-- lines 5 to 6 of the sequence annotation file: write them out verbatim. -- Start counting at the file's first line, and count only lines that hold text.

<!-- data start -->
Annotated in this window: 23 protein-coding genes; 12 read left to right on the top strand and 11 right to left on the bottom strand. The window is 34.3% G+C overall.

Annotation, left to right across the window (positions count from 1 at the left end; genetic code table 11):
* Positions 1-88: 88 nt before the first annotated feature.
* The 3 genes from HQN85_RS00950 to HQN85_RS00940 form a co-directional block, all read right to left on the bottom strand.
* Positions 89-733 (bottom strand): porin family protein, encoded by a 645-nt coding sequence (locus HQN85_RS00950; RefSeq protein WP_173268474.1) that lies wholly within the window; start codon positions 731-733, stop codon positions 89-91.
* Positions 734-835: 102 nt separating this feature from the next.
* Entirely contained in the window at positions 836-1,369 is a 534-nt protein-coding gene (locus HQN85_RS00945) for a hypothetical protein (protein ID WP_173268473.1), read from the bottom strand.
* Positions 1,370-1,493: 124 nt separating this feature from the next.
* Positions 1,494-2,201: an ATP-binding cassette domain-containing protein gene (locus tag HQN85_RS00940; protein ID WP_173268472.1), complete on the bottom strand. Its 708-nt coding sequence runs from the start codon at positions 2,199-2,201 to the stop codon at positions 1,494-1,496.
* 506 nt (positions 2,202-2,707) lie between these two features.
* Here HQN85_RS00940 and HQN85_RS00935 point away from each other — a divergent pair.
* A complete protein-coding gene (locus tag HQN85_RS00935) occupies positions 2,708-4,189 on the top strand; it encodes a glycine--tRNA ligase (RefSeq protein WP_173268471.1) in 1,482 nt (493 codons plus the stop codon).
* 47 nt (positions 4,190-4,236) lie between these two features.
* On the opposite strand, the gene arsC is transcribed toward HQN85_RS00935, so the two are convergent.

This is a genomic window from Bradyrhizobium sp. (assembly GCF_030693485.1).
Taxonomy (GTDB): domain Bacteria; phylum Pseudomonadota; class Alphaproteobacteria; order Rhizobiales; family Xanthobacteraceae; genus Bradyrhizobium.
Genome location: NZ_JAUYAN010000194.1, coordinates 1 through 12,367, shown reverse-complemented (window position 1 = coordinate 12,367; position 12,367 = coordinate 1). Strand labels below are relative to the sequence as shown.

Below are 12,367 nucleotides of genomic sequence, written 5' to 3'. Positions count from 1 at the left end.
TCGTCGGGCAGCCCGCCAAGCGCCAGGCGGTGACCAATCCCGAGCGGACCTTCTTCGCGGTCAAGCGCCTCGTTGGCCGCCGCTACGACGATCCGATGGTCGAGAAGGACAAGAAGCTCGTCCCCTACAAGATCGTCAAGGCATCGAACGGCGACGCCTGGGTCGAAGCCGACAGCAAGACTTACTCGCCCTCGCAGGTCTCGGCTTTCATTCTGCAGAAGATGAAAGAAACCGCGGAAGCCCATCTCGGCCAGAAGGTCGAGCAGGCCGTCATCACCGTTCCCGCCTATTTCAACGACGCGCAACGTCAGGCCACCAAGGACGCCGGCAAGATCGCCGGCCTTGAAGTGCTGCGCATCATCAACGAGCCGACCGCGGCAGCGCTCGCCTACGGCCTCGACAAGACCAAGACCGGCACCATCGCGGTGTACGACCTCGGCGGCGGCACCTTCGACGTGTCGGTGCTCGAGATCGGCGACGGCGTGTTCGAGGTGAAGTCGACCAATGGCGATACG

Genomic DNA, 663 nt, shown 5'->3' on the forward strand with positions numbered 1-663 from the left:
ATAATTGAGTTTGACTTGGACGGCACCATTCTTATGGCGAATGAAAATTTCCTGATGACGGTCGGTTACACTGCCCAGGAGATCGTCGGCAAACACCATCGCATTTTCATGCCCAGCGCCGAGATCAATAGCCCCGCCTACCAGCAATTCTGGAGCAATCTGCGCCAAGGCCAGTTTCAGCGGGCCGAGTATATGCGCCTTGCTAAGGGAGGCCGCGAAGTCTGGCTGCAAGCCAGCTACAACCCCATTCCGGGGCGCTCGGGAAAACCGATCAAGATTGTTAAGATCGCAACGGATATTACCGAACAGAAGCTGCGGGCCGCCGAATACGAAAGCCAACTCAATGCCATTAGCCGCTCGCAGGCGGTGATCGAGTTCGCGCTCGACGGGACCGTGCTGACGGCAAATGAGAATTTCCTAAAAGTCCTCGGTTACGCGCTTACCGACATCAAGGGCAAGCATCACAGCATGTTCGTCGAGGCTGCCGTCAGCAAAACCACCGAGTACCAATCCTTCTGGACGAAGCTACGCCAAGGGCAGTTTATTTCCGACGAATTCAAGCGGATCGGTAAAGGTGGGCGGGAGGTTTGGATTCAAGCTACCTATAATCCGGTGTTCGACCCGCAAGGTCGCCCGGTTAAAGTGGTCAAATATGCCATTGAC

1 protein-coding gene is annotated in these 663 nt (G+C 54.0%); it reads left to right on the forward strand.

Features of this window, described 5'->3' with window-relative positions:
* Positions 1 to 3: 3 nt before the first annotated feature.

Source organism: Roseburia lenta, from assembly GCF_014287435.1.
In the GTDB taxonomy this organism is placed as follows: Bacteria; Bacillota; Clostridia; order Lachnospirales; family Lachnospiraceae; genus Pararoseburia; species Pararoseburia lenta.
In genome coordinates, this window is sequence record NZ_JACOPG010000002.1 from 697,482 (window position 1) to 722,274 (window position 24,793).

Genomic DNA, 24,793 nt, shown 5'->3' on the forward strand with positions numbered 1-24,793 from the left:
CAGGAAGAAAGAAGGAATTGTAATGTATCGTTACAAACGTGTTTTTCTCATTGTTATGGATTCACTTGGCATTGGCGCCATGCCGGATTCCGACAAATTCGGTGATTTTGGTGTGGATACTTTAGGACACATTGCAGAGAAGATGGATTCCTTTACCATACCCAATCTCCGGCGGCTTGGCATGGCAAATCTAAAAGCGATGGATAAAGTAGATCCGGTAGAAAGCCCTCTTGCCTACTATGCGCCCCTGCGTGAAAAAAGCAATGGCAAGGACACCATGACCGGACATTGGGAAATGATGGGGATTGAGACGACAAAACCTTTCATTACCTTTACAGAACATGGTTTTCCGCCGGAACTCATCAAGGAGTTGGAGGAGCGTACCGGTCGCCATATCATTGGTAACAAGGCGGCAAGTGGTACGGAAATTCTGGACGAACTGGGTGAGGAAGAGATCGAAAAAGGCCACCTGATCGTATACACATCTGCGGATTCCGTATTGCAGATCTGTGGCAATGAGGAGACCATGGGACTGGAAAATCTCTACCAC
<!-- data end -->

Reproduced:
* Positions 89-733 (bottom strand): porin family protein, encoded by a 645-nt coding sequence (locus HQN85_RS00950; RefSeq protein WP_173268474.1) that lies wholly within the window; start codon positions 731-733, stop codon positions 89-91.
* Positions 734-835: 102 nt separating this feature from the next.